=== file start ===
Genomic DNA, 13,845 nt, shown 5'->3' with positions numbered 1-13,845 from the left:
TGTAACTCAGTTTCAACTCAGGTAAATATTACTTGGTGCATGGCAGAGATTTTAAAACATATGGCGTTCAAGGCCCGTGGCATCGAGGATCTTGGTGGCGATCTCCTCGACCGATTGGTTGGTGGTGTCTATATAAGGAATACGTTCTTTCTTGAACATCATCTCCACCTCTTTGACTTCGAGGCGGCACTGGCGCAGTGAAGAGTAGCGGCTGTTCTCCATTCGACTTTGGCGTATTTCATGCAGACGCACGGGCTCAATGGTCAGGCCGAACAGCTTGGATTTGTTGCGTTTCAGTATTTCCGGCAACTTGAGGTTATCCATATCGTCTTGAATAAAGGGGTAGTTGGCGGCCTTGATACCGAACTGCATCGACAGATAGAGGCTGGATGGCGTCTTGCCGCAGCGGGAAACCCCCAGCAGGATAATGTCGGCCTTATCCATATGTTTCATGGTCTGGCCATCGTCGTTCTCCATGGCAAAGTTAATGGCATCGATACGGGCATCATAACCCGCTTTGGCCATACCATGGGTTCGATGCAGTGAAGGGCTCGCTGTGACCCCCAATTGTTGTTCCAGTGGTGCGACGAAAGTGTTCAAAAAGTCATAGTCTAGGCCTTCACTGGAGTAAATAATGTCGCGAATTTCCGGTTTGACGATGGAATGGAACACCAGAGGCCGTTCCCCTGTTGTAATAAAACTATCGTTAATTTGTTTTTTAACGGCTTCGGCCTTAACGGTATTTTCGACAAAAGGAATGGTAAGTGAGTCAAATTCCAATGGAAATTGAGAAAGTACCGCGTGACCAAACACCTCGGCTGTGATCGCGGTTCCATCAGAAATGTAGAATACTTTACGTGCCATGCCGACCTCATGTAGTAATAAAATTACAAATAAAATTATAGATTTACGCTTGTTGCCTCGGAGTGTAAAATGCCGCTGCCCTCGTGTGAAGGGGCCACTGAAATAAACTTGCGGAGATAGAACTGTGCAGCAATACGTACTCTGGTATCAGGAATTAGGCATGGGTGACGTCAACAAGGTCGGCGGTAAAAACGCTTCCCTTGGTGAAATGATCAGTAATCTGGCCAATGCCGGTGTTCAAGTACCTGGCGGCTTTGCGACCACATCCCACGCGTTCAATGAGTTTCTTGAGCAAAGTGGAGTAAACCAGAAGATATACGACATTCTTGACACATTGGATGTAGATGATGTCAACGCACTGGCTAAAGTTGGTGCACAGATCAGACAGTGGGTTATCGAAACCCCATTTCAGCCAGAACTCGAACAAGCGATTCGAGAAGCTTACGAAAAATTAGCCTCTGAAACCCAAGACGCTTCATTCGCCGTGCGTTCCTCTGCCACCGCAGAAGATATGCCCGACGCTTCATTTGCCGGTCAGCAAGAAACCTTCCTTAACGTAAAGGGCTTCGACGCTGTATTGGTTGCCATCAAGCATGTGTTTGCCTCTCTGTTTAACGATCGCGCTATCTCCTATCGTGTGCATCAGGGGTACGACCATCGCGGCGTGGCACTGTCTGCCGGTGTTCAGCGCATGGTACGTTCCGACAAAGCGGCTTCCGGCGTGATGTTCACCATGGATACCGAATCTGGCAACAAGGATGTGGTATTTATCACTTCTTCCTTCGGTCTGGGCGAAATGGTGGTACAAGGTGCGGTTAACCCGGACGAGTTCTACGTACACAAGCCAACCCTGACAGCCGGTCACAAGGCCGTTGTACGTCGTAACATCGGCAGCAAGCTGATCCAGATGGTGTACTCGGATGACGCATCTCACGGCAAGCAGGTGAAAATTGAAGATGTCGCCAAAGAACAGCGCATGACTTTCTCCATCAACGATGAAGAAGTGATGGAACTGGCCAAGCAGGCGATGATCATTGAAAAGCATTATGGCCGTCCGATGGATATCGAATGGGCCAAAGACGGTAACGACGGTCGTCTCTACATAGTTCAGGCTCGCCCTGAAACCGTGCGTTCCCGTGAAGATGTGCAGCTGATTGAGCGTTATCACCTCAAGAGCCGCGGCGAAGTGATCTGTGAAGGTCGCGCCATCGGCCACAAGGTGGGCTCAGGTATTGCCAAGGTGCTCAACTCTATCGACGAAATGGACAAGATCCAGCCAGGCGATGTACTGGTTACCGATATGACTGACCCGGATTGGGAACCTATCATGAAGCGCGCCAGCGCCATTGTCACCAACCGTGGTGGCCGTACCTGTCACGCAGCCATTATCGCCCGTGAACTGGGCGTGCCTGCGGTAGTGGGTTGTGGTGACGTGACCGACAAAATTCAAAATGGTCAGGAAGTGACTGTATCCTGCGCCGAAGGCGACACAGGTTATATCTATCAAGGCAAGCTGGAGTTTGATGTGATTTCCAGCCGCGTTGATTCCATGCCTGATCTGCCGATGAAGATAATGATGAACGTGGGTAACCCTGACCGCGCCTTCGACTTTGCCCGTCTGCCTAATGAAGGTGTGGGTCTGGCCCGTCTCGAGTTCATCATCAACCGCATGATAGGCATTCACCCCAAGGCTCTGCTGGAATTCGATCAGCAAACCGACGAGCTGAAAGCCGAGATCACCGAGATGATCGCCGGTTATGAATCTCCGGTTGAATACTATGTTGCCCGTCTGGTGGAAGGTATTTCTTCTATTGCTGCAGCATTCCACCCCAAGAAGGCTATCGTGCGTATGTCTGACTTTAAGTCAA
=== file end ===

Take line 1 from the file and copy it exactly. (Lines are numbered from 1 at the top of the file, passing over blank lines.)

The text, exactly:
Genomic DNA, 13,845 nt, shown 5'->3' with positions numbered 1-13,845 from the left: